In Magic there are two main ways to build a deck – homebrew something that you think will be awesome, or go on the internet and get the deck list from last week’s major tournament winner. After a year and change of homebrewing without real success, I moved on to Plan B and built a Mono-Black (with a splash of white) deck. I splashed white for Blood Baron of Vizkopa, because it has protection from white and black, which makes it very difficult for many decks to deal with. Once it resolves, it’s going to give a lot of people a lot of problems.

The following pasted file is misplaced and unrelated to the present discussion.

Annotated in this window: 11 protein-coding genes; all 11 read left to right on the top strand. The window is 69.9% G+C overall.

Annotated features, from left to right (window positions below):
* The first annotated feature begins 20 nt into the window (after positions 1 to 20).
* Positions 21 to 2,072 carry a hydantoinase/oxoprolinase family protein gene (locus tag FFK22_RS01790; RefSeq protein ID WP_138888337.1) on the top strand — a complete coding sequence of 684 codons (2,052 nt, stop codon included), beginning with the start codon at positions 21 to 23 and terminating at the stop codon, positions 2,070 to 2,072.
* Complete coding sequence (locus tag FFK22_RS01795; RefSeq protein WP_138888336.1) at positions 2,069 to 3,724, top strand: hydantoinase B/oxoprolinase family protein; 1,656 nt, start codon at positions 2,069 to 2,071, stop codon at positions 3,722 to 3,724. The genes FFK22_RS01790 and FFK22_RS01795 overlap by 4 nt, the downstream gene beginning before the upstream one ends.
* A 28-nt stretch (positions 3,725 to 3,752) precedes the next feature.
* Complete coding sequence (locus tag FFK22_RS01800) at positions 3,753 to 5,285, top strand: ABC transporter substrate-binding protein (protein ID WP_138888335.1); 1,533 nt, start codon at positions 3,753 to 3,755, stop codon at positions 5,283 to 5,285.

Last weekend was a Star City Games Super Invitational Qualifier tournament at Be There Games in Indian Trail. It’s not far from my house, and I’d heard good things about their events, and a bunch of my friends were going, so I decided to give it a shot. I got there and started to register my deck (bigger tournaments have you list the cards in your deck and then do random deck checks to fight cheating) and took a little advice from my friend Joe. Joe has had a lot of tournament success recently, winning two major events this year, so I listen to his advice. I was running one Prophetic Prism so that when I stole a card with my Nightveil Specter I could cast it no matter what. Joe suggested I cut that, because I’ll often pull land with the Specter and be able to cast the card anyway. That allowed me to add one more Blood Baron, upping the threat level of the deck considerably.